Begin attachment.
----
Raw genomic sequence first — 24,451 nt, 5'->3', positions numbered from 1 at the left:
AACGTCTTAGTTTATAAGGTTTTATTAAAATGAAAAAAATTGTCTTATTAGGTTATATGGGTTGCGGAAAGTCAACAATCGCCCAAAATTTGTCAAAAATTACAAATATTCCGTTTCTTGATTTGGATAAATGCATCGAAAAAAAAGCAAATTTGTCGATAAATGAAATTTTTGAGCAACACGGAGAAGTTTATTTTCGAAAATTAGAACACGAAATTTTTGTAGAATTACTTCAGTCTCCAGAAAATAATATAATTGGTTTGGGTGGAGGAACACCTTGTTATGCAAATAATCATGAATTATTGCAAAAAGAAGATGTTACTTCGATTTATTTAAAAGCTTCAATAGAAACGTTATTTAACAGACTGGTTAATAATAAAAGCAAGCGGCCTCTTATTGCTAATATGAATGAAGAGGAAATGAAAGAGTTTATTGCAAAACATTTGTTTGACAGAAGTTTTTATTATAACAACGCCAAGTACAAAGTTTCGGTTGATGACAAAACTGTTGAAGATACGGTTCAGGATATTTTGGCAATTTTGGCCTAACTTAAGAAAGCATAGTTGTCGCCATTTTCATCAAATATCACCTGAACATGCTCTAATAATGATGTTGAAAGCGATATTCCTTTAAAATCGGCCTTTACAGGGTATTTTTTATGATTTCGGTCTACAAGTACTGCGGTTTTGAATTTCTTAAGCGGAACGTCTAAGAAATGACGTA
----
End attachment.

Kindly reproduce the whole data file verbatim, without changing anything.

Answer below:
Raw genomic sequence first — 24,451 nt, 5'->3', positions numbered from 1 at the left:
AACGTCTTAGTTTATAAGGTTTTATTAAAATGAAAAAAATTGTCTTATTAGGTTATATGGGTTGCGGAAAGTCAACAATCGCCCAAAATTTGTCAAAAATTACAAATATTCCGTTTCTTGATTTGGATAAATGCATCGAAAAAAAAGCAAATTTGTCGATAAATGAAATTTTTGAGCAACACGGAGAAGTTTATTTTCGAAAATTAGAACACGAAATTTTTGTAGAATTACTTCAGTCTCCAGAAAATAATATAATTGGTTTGGGTGGAGGAACACCTTGTTATGCAAATAATCATGAATTATTGCAAAAAGAAGATGTTACTTCGATTTATTTAAAAGCTTCAATAGAAACGTTATTTAACAGACTGGTTAATAATAAAAGCAAGCGGCCTCTTATTGCTAATATGAATGAAGAGGAAATGAAAGAGTTTATTGCAAAACATTTGTTTGACAGAAGTTTTTATTATAACAACGCCAAGTACAAAGTTTCGGTTGATGACAAAACTGTTGAAGATACGGTTCAGGATATTTTGGCAATTTTGGCCTAACTTAAGAAAGCATAGTTGTCGCCATTTTCATCAAATATCACCTGAACATGCTCTAATAATGATGTTGAAAGCGATATTCCTTTAAAATCGGCCTTTACAGGGTATTTTTTATGATTTCGGTCTACAAGTACTGCGGTTTTGAATTTCTTAAGCGGAACGTCTAAGAAATGACGTA